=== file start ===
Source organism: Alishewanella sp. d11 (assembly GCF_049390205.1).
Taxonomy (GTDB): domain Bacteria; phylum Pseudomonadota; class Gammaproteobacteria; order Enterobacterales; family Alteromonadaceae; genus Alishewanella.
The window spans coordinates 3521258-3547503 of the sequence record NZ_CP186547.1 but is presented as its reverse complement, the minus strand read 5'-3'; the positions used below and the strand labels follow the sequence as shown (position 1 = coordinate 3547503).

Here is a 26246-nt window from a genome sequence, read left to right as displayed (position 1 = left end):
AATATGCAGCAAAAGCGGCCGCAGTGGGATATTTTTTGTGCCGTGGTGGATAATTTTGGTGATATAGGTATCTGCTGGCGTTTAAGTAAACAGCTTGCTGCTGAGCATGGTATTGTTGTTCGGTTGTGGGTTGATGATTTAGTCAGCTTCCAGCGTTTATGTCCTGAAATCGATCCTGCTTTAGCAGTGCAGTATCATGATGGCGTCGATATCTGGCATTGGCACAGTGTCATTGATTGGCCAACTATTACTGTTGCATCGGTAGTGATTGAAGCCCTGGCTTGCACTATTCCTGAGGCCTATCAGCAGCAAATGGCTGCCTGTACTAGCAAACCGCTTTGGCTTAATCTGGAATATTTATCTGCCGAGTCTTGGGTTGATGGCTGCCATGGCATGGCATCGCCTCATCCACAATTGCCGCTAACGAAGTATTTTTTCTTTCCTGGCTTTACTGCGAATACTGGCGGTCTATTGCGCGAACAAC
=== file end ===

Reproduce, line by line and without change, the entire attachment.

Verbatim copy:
Source organism: Alishewanella sp. d11 (assembly GCF_049390205.1).
Taxonomy (GTDB): domain Bacteria; phylum Pseudomonadota; class Gammaproteobacteria; order Enterobacterales; family Alteromonadaceae; genus Alishewanella.
The window spans coordinates 3521258-3547503 of the sequence record NZ_CP186547.1 but is presented as its reverse complement, the minus strand read 5'-3'; the positions used below and the strand labels follow the sequence as shown (position 1 = coordinate 3547503).

Here is a 26246-nt window from a genome sequence, read left to right as displayed (position 1 = left end):
AATATGCAGCAAAAGCGGCCGCAGTGGGATATTTTTTGTGCCGTGGTGGATAATTTTGGTGATATAGGTATCTGCTGGCGTTTAAGTAAACAGCTTGCTGCTGAGCATGGTATTGTTGTTCGGTTGTGGGTTGATGATTTAGTCAGCTTCCAGCGTTTATGTCCTGAAATCGATCCTGCTTTAGCAGTGCAGTATCATGATGGCGTCGATATCTGGCATTGGCACAGTGTCATTGATTGGCCAACTATTACTGTTGCATCGGTAGTGATTGAAGCCCTGGCTTGCACTATTCCTGAGGCCTATCAGCAGCAAATGGCTGCCTGTACTAGCAAACCGCTTTGGCTTAATCTGGAATATTTATCTGCCGAGTCTTGGGTTGATGGCTGCCATGGCATGGCATCGCCTCATCCACAATTGCCGCTAACGAAGTATTTTTTCTTTCCTGGCTTTACTGCGAATACTGGCGGTCTATTGCGCGAACAAC